To his credit, Spencer prefers people to airplanes and guns. But he paints with mannered realism: great on observation, great on draftsmanship, and through it all a bit weird.
His monumental orderlies still look like rag dolls, stuffed into their clothes. There is no sense of sinew and bone, no wonder that war failed to horrify this curious artist.
The pictured scene is one of 14 predellas, 14 arches and an altarpiece from the chapel in Sandham which was purpose built for Spencer’s elaborate schema.
Restorers are currently getting the building ready to reopen for the centenary of WWI. It will no doubt become a focal point for self-conscious and sombre remembrance.
To look back at a four year tea party, rather than a prolonged massacre, may make it easier for us to deal with in 2014. But is it fair to those who served and fell? I think not.
Stanley Spencer: Heaven in a Hell of War can be seen at Pallant House Gallery, Chichester, until 15 June 2014.
At the risk of over analysing a good joke, it’s worth considering this painting by Tala Madani. It’s as funny as anything in her scurrilous UK survey in Nottingham.
The dude with the erect torch, well, in his mind he’s a sex god. He appears to think that red shaft is a part of his body. Or at least he’s happy for us to think so.
But what most amuses me are the two eager boffins. They come to him with an unfolded map, as if they realise they’re lost, or a blueprint, as if big plans are afoot.
There is nothing sexual about their enquiry at all, but they rely on a diffuse glow from a bigger man’s trousers. And don’t we all? Perhaps men are simply more prone to hero worship.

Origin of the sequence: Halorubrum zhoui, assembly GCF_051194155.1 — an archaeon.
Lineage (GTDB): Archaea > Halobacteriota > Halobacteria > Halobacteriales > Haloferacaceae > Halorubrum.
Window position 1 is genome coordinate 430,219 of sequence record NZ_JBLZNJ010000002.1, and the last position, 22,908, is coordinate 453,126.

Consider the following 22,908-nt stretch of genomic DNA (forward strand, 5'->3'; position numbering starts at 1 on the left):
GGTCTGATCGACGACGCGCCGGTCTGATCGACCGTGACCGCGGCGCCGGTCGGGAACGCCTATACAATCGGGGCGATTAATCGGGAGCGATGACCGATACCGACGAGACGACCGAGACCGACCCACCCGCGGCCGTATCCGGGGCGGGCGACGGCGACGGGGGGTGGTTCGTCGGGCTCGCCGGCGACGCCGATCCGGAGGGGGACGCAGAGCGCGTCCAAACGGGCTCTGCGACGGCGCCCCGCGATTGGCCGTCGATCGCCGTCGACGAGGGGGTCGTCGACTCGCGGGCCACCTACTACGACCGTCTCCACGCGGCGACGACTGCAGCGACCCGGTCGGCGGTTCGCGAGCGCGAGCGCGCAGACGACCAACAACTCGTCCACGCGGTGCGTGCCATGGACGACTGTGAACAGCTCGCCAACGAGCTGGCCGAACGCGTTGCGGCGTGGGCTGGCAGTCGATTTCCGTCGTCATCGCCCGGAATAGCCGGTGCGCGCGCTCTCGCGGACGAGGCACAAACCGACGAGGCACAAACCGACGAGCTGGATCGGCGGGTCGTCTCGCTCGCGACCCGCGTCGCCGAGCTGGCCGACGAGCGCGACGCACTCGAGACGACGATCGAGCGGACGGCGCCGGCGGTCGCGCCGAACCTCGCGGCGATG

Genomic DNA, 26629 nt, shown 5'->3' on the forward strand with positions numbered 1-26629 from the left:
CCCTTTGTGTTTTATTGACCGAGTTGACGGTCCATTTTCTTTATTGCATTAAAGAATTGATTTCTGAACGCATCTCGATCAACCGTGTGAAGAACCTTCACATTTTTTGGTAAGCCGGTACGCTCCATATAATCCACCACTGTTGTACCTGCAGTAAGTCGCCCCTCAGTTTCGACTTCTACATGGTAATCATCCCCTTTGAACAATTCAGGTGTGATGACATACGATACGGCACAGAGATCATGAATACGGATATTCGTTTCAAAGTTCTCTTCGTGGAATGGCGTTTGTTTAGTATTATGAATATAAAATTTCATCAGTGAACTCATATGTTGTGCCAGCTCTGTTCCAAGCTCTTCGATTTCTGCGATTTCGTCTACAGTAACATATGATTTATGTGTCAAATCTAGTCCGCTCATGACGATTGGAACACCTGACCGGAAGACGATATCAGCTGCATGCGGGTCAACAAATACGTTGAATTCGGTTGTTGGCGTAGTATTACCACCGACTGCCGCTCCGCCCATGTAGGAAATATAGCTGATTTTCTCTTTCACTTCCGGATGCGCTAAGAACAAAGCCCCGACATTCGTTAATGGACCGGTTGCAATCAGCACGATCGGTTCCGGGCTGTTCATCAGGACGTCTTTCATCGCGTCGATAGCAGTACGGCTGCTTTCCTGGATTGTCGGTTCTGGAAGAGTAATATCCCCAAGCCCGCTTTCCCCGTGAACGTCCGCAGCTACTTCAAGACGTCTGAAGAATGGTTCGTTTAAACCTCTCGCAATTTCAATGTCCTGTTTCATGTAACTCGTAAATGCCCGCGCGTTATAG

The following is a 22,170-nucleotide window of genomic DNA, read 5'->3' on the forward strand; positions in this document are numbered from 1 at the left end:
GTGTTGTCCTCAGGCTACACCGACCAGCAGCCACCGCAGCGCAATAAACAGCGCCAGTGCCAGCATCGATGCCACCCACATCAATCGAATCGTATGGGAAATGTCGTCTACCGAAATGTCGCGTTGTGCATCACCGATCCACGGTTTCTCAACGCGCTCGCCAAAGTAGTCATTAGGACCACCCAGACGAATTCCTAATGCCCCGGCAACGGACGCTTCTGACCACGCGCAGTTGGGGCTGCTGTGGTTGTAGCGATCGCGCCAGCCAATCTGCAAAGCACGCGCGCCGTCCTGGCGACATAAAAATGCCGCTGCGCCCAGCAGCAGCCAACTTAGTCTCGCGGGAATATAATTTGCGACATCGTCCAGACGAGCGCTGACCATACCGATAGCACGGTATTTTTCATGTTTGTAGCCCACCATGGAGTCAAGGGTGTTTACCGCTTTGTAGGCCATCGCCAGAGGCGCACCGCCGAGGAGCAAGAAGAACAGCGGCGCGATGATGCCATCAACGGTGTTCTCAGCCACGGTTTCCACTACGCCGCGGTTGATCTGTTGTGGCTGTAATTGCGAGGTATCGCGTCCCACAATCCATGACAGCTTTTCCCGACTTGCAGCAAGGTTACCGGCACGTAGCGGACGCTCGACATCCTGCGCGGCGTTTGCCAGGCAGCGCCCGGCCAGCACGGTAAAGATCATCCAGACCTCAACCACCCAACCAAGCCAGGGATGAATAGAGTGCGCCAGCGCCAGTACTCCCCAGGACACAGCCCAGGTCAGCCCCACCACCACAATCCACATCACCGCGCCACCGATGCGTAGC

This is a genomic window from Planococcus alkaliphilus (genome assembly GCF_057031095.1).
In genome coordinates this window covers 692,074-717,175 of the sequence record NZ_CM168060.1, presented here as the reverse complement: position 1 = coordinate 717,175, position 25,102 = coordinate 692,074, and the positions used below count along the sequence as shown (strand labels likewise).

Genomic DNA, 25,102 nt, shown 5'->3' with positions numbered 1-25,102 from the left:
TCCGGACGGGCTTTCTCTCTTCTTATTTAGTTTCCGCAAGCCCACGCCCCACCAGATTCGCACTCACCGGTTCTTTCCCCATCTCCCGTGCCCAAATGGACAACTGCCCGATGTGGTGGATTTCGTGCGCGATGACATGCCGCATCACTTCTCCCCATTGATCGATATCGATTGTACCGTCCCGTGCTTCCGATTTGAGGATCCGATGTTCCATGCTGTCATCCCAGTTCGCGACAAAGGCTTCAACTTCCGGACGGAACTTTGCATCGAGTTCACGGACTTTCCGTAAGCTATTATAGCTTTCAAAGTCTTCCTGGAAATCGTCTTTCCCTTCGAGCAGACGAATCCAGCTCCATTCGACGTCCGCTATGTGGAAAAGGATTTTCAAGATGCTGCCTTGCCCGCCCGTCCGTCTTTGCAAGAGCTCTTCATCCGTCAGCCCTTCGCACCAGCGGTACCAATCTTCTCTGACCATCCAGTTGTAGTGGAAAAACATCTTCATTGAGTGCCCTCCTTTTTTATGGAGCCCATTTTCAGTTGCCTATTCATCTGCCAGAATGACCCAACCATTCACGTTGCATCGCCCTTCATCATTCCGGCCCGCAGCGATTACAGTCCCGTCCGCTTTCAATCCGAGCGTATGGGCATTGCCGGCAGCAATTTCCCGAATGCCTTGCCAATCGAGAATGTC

His actual sex remains a mystery. The torch is also a searchlight. But we cannot see what it has found. (Even if Madani is not averse to painting a cock or two when the occasion calls for it.)
Both the alpha type and the boffins are characters who crop up in other works here. And as has been pointed out before, the Iranian artist tends to focus on masculinity.
I wanted to link this to her cultural background. If it be difficult to paint like this in present day Iran, be assured that Madani has enjoyed the relative safety of LA since a young age.
But see how this blogger has also bustled up close to the light with a mental map. Like the boffins in this piece, I want to orientate myself and to fix a position for the artist.
Perhaps, and this is a long shot, the paunchy one is not a man at all. Perhaps she is a fleshy stand in for the female artist complete with fetish (torch) and disguise (beard).
Yet the work remains as unknowable as the contents of those tented trousers. The phallus is at once presence and absence at the heart of a biting satire, a drama of gendered darkness and light.
Tala Madani: Rear Projection can be seen at Nottingham Contemporary until 23rd March 2014.